Of Hospitals, Therapy Animals, and Kids with Cancer

Earlier this year, a study by a Brazilian research team on hospitalized children undergoing treatment for various forms of cancer indicated that animal-assisted therapy has tremendous potential to aid the anxiety and suffering of these patients. This intervention was even helpful for the attending caregivers. Twenty-four children were exposed in various weekly hospital-based activities to two well-trained therapy dogs. The results were very encouraging and speak to the power of the human-animal bond to promote comfort and healing. The children displayed physical and psychological changes for the better. Natural chemicals in the body that promote a fight or flight response in the presence of stressful situations were reduced, and helpful, relaxation chemicals were released. This contributed to the children experiencing their hospital stay very differently than without the healing presence of the animals. They even seemed to experience less pain, which must surely be a very great relief to the children and their caregivers. An excerpt from the scientific paper is included below.
“Consistent with the findings of previous studies, our results indicated improvement in pain and psychological parameters (irritation, stress, anxiety, mental confusion, and tension) of the children undergoing outpatient oncological treatment as perceived by the caregivers and children, with significant effect sizes. The improvement observed after participation in three AAT sessions may be directly related to the benefits of the human-animal relationship, which favours psychological and endocrine changes in the human body. Previous studies have shown that visual communication and touching animals can trigger the release of various substances in the human body, including oxytocin, endorphins, and serotonin, and reduce the baseline cortisol level… These hormones and cytokines in combination may contribute to a reduction of pain, anxiety, and stress and increase the sensation of pleasure and relaxation by children undergoing cancer treatment.”

The paper itself is available to anyone through an open-access website. The citation to help retrieve the entire work is…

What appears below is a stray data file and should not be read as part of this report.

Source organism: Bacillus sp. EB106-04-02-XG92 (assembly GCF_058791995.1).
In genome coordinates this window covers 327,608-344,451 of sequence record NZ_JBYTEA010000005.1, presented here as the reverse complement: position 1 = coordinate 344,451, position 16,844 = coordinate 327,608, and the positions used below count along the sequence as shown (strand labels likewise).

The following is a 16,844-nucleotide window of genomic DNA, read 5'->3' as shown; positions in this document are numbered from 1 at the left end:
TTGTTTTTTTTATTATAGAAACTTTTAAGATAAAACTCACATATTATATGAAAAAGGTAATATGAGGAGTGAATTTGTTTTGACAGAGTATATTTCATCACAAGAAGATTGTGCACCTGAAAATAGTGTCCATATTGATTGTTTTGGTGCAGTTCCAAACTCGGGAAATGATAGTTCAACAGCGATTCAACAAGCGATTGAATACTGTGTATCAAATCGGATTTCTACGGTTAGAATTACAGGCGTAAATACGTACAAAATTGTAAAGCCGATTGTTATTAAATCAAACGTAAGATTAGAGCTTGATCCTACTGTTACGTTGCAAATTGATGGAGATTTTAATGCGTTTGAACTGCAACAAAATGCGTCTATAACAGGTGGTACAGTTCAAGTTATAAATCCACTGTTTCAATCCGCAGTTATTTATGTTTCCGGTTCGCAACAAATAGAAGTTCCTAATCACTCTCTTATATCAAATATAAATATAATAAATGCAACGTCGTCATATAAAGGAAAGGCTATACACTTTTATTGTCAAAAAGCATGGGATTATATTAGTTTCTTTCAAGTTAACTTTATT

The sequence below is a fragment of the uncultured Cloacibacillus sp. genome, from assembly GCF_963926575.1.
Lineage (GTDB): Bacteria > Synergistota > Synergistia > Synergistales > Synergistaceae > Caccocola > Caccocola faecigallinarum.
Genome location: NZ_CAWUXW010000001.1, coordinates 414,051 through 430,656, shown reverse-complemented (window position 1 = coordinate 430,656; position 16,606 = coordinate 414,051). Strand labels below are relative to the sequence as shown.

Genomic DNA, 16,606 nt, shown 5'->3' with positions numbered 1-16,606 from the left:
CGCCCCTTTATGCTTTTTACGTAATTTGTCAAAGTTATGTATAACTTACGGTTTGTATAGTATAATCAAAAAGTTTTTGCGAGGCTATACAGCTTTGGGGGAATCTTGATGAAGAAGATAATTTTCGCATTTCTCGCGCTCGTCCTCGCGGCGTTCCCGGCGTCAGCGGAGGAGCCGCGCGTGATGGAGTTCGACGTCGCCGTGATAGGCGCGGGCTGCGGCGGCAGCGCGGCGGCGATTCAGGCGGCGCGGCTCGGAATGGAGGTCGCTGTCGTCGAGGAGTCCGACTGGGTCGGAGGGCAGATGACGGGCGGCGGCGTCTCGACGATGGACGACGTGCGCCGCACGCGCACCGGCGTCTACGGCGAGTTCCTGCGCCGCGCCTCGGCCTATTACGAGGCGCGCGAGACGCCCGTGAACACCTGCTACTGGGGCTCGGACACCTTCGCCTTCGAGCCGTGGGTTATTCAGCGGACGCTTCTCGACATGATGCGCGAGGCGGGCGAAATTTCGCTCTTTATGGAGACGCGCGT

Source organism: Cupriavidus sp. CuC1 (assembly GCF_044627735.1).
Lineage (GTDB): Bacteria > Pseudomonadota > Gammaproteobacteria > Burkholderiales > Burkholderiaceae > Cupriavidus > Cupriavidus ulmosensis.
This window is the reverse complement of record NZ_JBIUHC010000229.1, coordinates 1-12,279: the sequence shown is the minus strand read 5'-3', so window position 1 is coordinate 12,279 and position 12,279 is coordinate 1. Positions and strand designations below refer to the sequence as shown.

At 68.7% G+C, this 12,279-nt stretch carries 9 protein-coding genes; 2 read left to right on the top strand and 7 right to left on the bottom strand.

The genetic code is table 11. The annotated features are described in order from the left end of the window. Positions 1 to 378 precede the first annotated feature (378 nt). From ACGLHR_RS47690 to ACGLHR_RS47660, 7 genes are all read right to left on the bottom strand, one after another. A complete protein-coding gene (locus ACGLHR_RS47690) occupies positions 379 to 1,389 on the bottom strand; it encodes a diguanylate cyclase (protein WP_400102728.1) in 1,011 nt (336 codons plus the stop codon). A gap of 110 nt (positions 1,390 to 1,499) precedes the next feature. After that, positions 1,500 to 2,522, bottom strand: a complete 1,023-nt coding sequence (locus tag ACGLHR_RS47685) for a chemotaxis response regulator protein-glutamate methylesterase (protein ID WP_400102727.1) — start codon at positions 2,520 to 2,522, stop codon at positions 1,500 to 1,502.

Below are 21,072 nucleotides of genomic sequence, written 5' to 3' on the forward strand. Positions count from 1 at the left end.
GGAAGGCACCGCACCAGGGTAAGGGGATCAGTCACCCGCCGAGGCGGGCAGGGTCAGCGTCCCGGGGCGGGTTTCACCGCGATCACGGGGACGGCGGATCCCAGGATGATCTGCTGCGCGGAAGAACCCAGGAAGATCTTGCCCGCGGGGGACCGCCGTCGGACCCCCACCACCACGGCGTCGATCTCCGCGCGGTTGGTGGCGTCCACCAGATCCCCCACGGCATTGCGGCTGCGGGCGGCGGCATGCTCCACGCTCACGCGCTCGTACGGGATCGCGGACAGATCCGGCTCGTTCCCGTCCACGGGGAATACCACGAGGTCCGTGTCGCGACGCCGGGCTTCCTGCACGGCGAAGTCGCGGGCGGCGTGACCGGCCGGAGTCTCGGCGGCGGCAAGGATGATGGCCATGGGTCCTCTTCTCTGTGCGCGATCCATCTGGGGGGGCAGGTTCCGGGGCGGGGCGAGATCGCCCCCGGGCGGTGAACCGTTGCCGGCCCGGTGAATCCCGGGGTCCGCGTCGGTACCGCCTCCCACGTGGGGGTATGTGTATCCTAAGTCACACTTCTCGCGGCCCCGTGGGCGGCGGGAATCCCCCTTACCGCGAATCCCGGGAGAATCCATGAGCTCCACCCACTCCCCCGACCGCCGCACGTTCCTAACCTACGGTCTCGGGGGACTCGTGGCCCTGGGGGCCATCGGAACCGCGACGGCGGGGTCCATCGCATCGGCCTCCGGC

“Silva NB, Oso´rio FL (2018) Impact of an animal-assisted therapy programme on physiological and psychosocial variables of paediatric oncology patients.”


It may be that therapy animals are better than clowns for children frightened and suffering a serious disease and confined to a hospital setting.

More information about the power of animals to heal can be found in Zoodulcis: Our Fascination with Animals.  Also, if you are an animal lover, why not order pet food from any link to Amazon on this site.  One hundred percent of the commission from your purchase goes to an animal rescue non-profit organization.


  1. I have seen how wonderful Animal Therapy is for everyone. I have worked in several assisted living/ nursing homes and hospice care center, all either had animals living on the premises or had certified groups come in with animals. The positive effect on residents and their families and the staff is visible the minute the animals arrive or walk into the room.
    To me one of the keys is well trained animals and handlers. Being able to read the behavior of the patient and animals. Knowing that not everyone is in a place to have animals near them.
    My cousin who is a veterinarian cautioned me about exposing especially dogs to certain kinds of illnesses as they can contract them from humans. I dont remember the whole list but they seemed to be mostly respiratory illnesses.

    • It’s true that not every animal is dispositionally suited to be a therapy animal. The importance of good training of the animal and the handler cannot be over-stressed. I read recently that a hospital in Denver is using therapy animals in the children’s ward more and more, but, they limit interactions to 10 minutes until the patient, the animal and the handler get to know each other a bit. I think that makes good sense. If it does not seem to be a good fit, then the staff and parents are consulted as to whether to continue. Sometimes continuing is better than canceling, since a shy child may warm up to the animal better than anyone might have guessed. And not just children. Some older people need a little time to get used to a therapy animal. I once took 3 baby goats to a nursing home. All of the participants were immediately charmed except one. She wouldn’t even let her attendant wheel her into the rec room, but instead watched from out in the hallway. Her attendant mentioned to me that Iris had been terrified of animals all of her life. I was therefore quite surprised when after about 10 minutes she asked to enter the rec room. When I placed a baby goat in her arms, her smile would have lit up Madison Square Gardens. Her attendant literally stared open-mouthed, which many of the residents teased her about after a few minutes. Iris just needed a little time to get her bearings and be certain of a measure of safety. I never knew what she may have said about that interaction later, I only know that the facility begged me to come back anytime.

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